Nine out of 10 UK companies surveyed by Adobe believe AI equates with future business success; but only 30% were happy with the role AI currently plays in personalising their customers’ experience.
That contrasts with a more positive view across the rest of Europe – 42% in Germany, 35% in Switzerland and 35% in France.
While 92% of British businesses said they plan to greatly increase the role of AI by 2020, Adobe researchers pointed to some serious challenges standing in the way.
Well over half of UK brands (59%) admitted they can’t deal with customer data fast enough – businesses across the rest of Europe agreed (56%). And 52% of UK businesses said they also have too much customer data from too many sources.
The GDPR effect also weighs heavily, creating a new layer of complexity as businesses try to implement customer personalisation strategies. Almost half (49%) said the EU’s new data protection rules had slowed down the introduction of AI.
A shortage of skills is another factor hindering progress in AI: almost three quarters (74%) of UK brands are training staff in AI, but 71% have needed to bring in new talent to make up the shortfall. Hiring is mainly focused on IT skills, data analysis and ethical skills and understanding. The numbers and focus are similar across Europe.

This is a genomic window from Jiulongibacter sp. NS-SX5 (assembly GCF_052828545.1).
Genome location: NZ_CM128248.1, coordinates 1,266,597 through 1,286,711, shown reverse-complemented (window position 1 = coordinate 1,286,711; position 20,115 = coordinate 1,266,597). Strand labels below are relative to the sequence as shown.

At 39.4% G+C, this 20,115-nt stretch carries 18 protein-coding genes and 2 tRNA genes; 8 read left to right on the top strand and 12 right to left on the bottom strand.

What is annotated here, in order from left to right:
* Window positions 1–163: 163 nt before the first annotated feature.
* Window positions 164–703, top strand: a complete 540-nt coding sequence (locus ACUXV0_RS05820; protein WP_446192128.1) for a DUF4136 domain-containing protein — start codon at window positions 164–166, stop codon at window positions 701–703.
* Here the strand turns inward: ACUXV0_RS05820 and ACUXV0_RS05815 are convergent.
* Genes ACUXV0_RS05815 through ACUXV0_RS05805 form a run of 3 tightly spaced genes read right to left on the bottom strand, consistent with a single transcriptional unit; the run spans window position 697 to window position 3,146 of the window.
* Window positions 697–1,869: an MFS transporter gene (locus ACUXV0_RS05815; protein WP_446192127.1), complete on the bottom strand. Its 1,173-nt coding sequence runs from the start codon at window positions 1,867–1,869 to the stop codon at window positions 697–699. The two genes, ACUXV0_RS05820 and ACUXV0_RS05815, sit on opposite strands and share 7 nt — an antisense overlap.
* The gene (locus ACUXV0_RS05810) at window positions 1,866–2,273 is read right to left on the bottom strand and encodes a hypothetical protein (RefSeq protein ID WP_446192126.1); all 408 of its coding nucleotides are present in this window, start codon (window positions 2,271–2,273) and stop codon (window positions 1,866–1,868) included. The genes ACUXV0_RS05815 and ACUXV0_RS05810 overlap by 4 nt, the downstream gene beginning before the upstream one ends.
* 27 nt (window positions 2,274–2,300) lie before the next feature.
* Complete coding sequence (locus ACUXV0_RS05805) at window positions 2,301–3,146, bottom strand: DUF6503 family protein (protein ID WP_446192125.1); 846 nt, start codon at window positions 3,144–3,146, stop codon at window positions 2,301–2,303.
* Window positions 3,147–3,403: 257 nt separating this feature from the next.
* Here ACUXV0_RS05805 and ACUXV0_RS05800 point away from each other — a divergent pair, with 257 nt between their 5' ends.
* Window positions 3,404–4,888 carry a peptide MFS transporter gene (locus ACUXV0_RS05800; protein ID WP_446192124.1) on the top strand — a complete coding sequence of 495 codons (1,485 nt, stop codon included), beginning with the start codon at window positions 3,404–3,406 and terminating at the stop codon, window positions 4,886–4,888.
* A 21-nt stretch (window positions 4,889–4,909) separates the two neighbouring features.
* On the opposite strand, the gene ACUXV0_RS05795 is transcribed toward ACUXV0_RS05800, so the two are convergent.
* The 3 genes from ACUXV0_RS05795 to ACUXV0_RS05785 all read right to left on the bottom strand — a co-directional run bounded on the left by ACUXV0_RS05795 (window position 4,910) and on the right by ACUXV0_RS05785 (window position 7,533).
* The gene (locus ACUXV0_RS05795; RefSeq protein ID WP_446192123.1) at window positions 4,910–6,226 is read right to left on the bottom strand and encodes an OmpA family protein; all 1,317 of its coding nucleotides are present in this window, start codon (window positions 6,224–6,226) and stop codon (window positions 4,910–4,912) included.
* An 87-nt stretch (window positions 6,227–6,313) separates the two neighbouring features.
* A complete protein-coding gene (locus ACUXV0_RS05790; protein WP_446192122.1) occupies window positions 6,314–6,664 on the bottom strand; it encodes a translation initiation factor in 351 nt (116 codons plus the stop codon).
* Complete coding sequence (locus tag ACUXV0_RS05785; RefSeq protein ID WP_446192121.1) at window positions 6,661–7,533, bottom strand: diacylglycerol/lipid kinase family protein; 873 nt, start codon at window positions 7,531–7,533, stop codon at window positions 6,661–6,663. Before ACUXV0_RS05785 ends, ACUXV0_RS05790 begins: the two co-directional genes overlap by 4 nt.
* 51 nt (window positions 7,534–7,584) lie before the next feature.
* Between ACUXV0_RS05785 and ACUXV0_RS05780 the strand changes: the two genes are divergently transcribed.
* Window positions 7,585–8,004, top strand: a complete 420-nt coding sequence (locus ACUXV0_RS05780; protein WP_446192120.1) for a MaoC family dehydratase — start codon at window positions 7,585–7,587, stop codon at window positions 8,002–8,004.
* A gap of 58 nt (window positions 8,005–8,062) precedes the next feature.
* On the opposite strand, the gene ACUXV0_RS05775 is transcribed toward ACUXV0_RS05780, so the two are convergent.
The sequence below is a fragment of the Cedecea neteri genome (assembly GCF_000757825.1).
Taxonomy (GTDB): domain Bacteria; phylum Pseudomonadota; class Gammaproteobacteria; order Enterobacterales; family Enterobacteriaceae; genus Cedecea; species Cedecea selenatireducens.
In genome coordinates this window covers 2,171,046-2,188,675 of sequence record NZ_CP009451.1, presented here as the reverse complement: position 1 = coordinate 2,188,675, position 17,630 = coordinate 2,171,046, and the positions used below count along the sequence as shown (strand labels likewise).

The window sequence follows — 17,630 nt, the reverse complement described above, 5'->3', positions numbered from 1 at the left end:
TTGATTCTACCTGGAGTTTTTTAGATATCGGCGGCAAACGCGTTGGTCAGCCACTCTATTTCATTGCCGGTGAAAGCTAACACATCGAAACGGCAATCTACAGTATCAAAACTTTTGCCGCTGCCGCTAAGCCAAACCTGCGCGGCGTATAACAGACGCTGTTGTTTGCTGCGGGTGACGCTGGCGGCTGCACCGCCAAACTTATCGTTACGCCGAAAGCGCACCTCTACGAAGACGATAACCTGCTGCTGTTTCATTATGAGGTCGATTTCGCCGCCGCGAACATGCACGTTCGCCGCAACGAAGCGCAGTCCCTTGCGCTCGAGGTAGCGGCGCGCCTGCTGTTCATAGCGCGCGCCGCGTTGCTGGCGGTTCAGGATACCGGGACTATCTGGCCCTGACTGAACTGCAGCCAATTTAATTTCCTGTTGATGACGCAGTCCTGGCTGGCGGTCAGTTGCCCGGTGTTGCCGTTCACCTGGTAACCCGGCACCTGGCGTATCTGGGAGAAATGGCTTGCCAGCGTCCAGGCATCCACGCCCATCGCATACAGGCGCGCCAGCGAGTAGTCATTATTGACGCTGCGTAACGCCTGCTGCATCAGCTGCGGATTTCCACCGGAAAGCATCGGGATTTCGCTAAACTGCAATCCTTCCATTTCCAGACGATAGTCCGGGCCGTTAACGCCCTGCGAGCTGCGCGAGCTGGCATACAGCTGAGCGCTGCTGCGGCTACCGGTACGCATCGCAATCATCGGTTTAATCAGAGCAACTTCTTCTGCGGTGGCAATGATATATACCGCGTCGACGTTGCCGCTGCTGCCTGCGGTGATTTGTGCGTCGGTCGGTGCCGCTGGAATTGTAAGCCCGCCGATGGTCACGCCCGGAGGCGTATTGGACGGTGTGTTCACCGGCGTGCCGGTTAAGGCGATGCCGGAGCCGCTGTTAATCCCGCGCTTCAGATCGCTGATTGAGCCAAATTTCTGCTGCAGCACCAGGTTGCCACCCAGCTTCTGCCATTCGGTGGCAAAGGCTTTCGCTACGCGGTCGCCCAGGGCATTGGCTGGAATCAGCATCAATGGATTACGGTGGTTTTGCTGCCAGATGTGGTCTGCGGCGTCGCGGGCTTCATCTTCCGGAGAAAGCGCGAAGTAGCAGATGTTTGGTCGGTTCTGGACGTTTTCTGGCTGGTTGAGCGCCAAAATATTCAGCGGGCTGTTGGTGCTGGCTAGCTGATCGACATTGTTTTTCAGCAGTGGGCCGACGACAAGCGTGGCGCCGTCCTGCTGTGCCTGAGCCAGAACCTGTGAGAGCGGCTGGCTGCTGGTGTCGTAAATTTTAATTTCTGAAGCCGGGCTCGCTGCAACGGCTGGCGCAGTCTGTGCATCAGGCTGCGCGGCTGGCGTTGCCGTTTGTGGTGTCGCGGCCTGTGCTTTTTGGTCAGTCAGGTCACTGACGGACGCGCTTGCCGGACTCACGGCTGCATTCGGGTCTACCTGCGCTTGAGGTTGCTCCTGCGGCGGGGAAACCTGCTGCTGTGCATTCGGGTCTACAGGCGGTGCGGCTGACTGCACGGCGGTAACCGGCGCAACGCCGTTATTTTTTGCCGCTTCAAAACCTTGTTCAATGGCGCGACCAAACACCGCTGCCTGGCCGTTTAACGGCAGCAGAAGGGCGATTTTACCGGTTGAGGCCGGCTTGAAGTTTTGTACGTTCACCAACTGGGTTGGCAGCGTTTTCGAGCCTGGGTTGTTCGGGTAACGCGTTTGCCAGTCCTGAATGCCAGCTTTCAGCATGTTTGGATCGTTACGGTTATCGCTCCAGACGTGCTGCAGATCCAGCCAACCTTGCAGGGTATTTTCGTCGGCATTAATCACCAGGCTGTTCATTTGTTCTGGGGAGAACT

“Brands face a constant battle to stay relevant in the eyes of their customers,” said Bridget Perry, Vice President of Marketing, Adobe EMEA.
“UK companies are acutely aware that they need to get closer to their customers, and provide more personalised services if they are to stay relevant. The level of analytics required for effective personalisation at scale may have seemed impossible just a few years ago, but AI has made it a reality, allowing companies to quickly gain vital customer insights from huge volumes of data.”
Adobe carried out research for its forthcoming Context is Everything report by interviewing 600 senior decision makers across Europe from the financial services and insurance, media, telecoms, and hospitality sectors.
Sourced from Adobe; additional content by WARC staff